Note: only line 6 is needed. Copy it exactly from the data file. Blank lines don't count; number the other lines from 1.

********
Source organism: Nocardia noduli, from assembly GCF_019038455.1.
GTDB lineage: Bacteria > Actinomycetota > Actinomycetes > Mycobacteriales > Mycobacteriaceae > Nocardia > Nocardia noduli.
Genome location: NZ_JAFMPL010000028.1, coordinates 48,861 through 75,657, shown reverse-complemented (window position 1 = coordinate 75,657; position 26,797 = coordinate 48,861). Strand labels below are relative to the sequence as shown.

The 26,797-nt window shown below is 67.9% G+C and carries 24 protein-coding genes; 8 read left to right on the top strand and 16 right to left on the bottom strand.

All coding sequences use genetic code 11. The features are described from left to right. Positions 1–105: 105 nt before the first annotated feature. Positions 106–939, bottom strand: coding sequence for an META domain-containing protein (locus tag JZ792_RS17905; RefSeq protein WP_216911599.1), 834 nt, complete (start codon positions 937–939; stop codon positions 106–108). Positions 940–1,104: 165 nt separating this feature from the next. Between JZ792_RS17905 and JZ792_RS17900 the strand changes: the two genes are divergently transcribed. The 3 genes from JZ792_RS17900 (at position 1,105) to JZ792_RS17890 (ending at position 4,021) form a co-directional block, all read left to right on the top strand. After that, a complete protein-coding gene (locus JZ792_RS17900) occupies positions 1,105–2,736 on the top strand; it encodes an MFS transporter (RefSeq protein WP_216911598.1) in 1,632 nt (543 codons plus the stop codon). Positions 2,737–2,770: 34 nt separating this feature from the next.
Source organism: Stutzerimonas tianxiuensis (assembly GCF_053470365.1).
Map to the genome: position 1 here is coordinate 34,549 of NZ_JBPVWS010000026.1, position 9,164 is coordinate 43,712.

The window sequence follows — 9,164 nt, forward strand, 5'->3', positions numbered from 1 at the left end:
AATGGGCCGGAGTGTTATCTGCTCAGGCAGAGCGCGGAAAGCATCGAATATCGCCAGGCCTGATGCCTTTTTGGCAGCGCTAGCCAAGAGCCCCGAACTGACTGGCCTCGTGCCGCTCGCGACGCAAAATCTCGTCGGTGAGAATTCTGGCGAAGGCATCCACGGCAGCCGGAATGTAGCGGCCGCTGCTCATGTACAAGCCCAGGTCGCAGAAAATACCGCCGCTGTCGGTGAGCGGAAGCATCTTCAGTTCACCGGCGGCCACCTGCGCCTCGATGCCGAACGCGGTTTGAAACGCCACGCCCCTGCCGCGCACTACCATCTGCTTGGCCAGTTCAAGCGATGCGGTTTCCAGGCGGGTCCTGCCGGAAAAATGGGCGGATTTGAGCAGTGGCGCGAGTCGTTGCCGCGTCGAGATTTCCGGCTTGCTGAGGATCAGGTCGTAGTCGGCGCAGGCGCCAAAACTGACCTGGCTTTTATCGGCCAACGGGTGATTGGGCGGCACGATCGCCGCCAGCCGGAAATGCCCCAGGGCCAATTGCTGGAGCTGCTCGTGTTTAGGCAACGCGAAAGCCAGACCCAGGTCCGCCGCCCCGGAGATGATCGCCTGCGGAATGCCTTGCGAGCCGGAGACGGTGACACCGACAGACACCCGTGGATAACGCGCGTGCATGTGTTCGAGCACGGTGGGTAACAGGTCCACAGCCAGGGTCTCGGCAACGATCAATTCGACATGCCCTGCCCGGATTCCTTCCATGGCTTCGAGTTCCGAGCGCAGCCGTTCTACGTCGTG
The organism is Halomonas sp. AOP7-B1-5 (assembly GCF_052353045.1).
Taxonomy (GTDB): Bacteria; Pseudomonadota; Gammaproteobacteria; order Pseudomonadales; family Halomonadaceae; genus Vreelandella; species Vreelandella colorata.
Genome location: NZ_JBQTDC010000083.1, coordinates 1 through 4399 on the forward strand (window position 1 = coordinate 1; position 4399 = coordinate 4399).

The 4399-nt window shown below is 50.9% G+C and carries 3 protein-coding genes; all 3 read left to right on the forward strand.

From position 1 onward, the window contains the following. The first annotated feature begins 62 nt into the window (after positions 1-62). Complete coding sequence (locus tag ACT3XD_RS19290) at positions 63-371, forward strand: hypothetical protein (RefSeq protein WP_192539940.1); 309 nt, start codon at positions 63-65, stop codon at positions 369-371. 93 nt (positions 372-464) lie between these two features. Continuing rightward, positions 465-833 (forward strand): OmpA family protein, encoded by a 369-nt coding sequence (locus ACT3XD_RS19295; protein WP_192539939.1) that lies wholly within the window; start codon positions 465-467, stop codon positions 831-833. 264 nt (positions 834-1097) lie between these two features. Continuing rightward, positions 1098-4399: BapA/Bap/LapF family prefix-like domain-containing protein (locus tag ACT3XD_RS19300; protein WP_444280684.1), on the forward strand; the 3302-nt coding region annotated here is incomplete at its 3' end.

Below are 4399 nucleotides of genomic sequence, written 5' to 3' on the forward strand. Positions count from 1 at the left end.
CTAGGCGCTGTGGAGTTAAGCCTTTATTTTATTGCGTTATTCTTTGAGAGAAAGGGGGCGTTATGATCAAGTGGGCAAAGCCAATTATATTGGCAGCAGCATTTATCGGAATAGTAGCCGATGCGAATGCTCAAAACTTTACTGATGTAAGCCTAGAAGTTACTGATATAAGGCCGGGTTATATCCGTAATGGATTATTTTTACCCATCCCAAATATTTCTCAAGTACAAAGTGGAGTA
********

Source organism: Stutzerimonas tianxiuensis (assembly GCF_053470365.1).